• I am newly diagnosised and waiting a treatment plan for anal cancer. I am not sure what are the best treatment plans out there.

    Asked by rap42 on Saturday, May 11, 2013

    I am newly diagnosised and waiting a treatment plan for anal cancer. I am not sure what are the best treatment plans out there.

    6 Answers from the Community

    6 answers
    • FreeBird's Avatar

      I'm not familiar with this type of cancer, but I have always found this website useful and reasonably up-to-date: http://www.cancer.gov/cancertopics/types/anal

      over 3 years ago
    • Gabba's Avatar

      I would be sure to have someone accompany you when you next see your oncologist...they give so much information at one time that is sometimes difficult to absorb all of it so a second set of ears is helpful...take time to digest your options but feel free to get a second opinion...try to get hooked up with the nearest cancer center and ask for a referral to someone who deals exclusively with your type of cancer and therefore would be up on the latest treatments and studies...I wish you good luck and God bless!

      over 3 years ago
    • liznparadise's Avatar

      Your treatment will depend on what stage your cancer is. Typically for anal cancer the treatment is chemo and radiation. I had stage 2 anal cancer (squamous cell carcinoma). I first saw a surgeon to install a port in my shoulder. They used my left because I am right handed. My treatment was 1 1/12 hr. chemo, mytomiacin (sp?) in the infusion center then they attached a pump with 5fu for 24/7 infusion for 5 days. During this week I also began radiation. I had radiation for 28 days, Monday through Friday w/weekends off. On the 5th week of radiation the chemo routine was repeated then one last week of radiation after. I believe for stage 3 they radiate an additional week. It is pretty intense but it seems to be effective. This is one of the more curable cancers. It has been over a year since I ended treatment, February 17th, 2012, and so far I am cancer free. I am told that if the cancer does return then I would require surgery. I wish you the very best in your journey and you can email me at any time if you need support or have any questions.

      over 3 years ago
    • coppaangel's Avatar

      I remember when I was first diagnosed and as said above bring someone with you, they give you so much information the first time I remember feeling like my head was spinning at the time. You could also ask about clinical trials, I was on one and I believe it helped at the time. Most likely they will tell you to get chemo and radiation, each person handles it differently what bugs some may not bother others. For me the radiation was the worst part but it was probably due to the fact that I had it every day for 9 weeks except weekends those were my days off. Here are some tips that helped me at the time, bring a notebook, put all your questions in it and when you ask them you can write down the answers. This way if you forget later you'll have something to look back on. Get an appt book for your appointments. I had a big pocketbook that I ended up calling my cancer kit, it had wipes, pads, my pain meds, my ointments and lotions for my sensitive skin. It also had my notebook and appointment book, candy, tissues and anything that gave me any type of comfort. Also, never be embarassed to ask the doctors questions even if they are personal or seem silly, they can give you advice on stuff that might help. I wish you a lot of luck on your journey, just remember you will get through it even if it seems difficult. I only wish I joined this site sooner as the people here are very helpful.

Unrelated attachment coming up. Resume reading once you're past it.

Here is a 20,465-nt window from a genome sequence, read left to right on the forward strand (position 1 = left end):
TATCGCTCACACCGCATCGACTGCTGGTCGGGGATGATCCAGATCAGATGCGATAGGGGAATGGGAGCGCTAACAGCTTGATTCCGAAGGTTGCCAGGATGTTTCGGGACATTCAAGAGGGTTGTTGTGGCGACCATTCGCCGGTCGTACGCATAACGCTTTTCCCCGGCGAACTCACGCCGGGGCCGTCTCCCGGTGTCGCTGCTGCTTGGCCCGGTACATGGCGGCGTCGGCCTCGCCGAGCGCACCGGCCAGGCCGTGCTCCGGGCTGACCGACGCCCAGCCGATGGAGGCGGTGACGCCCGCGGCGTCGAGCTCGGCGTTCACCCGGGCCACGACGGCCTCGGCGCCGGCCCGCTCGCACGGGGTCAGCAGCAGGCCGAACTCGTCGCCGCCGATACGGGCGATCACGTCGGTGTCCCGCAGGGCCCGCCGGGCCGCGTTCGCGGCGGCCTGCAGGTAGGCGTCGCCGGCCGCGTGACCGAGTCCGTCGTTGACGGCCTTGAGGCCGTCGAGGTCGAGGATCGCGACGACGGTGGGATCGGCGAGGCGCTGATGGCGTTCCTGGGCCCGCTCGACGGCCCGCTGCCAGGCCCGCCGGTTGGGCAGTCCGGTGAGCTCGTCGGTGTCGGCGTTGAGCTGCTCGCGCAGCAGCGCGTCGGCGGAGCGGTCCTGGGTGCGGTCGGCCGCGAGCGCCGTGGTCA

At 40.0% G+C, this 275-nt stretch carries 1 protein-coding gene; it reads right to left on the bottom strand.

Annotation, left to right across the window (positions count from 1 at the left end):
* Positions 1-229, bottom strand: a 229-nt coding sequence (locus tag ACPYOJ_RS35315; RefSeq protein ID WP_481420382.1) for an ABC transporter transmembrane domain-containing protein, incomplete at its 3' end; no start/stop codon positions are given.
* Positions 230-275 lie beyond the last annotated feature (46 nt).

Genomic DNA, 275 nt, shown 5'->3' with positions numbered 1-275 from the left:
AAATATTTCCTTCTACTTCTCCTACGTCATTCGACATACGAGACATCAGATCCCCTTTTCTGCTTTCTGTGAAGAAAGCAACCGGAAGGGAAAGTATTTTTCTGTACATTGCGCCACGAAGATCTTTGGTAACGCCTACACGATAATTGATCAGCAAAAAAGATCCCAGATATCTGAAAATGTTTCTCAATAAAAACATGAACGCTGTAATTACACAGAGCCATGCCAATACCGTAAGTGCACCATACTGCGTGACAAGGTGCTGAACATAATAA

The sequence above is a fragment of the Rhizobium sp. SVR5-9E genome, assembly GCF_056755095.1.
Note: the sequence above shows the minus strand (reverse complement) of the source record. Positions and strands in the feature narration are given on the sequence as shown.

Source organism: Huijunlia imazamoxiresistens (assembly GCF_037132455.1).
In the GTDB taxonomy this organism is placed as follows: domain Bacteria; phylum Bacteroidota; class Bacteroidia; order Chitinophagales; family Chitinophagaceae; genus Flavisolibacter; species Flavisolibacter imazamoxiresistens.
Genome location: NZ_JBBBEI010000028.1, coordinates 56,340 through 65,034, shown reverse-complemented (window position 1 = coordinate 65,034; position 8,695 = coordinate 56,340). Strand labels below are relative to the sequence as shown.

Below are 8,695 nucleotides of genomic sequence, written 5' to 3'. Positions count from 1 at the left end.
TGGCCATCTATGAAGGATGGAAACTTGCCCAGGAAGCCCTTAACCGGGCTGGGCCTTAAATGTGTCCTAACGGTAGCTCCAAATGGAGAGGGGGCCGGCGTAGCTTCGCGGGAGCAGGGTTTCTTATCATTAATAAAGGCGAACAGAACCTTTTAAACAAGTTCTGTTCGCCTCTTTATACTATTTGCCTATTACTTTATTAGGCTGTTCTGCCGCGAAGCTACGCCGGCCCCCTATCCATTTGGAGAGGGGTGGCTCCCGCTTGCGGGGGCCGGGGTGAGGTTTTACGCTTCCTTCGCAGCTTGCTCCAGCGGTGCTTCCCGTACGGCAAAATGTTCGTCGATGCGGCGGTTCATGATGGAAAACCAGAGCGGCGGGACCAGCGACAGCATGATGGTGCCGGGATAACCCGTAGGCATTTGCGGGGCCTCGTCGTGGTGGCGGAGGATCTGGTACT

over 3 years ago
    • abrub's Avatar

      If possible, please be seen by a colorectal specialist at a major cancer center; don't just be treated by a general oncologist. A specialist can make all the difference in your outcome and quality of life. (My good friend with Anal Cancer) had various treatments, surgeries, a temporary ostomy, and is now completely fine (less than 5 years out) living her normal life. She went to colorectal surgeons and colorectal oncologists at a major cancer center.

      over 3 years ago
    • Rosa's Avatar

      One year ago I was diagnosed with stage II anal cancer. My surgeon referred me for chemo and radiation before surgery. I had 28 rounds of radiation, 4 doses of chemo (oxaliplatin every two weeks), and Xeloda 500, four a day on radiation days (Monday to Friday). It worked, my cancer disappeared without surgery.
      Even when it was not easy, it wasn't as bad as many people here. I had heavy diarrhea, hemorrhoids, colics, back pain. But it is all in the past now. I am cancer FREE!
      Every person is different and doctors have to find the best treatment for each. I hope that your doctors will be able to help you and that very soon you will be feeling back to normal.
      Be strong, be hopeful!

      over 3 years ago

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